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dc.contributor.authorGevertz, Jana L.en_US
dc.date.accessioned2015-06-25T14:06:23Z
dc.date.available2015-06-25T14:06:23Z
dc.date.issued2011
dc.identifier.citationGevertz, Jana L. (2011). Computational Modeling of Tumor Response to Vascular-Targeting Therapies—Part I: Validation. Computational and Mathematical Methods in Medicine 2011,1-17.en_US
dc.identifier.urihttp://dx.doi.org/10.1155/2011/830515
dc.description.abstractMathematical modeling techniques have been widely employed to understand how cancer grows, and, more recently, such approaches have been used to understand how cancer can be controlled. In this manuscript, a previously validated hybrid cellular automaton model of tumor growth in a vascularized environment is used to study the antitumor activity of several vascular-targeting compounds of known efficacy. In particular, this model is used to test the antitumor activity of a clinically used angiogenesis inhibitor (both in isolation, and with a cytotoxic chemotherapeutic) and a vascular disrupting agent currently undergoing clinical trial testing. I demonstrate that the mathematical model can make predictions in agreement with preclinical/clinical data and can also be used to gain more insight into these treatment protocols. The results presented herein suggest that vascular-targeting agents, as currently administered, cannot lead to cancer eradication, although a highly efficacious agent may lead to long-term cancer control.en_US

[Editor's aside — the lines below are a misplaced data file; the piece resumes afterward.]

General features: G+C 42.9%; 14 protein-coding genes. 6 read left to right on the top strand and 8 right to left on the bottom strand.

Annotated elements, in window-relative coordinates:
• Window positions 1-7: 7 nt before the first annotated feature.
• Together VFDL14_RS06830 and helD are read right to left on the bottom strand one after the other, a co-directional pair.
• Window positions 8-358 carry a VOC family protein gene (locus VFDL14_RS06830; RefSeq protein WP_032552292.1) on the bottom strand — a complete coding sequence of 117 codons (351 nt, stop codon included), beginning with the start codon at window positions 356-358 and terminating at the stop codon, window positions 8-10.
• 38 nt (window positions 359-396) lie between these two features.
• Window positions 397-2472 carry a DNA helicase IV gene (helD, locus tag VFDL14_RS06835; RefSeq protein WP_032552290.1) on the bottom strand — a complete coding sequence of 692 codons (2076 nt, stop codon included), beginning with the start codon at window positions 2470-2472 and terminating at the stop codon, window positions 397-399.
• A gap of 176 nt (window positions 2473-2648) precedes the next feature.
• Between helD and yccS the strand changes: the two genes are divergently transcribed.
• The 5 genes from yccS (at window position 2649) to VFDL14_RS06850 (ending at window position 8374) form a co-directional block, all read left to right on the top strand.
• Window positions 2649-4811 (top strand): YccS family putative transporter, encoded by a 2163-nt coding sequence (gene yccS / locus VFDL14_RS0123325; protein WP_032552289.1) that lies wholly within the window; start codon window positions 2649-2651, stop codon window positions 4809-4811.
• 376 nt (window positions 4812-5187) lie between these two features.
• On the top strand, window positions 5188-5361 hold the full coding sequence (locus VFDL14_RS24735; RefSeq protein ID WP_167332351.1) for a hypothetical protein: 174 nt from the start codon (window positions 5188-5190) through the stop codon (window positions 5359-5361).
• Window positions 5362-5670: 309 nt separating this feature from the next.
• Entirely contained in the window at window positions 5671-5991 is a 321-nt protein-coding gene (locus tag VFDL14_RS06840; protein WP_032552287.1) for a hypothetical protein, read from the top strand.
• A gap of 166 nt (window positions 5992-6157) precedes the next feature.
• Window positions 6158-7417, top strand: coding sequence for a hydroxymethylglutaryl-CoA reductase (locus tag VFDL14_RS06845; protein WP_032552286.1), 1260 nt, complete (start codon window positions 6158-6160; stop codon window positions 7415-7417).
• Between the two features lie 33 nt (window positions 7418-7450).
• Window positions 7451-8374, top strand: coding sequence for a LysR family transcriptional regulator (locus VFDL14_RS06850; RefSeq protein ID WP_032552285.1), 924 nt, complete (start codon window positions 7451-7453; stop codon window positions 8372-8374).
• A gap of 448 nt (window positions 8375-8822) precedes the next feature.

dc.language.isoenen_US
dc.publisherHindawi Publishing Corporationen_US
dc.titleComputational Modeling of Tumor Response to Vascular-Targeting Therapies—Part I: Validationen_US
dc.typeArticleen_US
dc.typeTexten_US
prism.publicationNameComputational and Mathematical Methods in Medicineen_US
prism.startingPage1
prism.endingPage17
dc.identifier.handlehttps://dr.tcnj.edu/handle/2900/146


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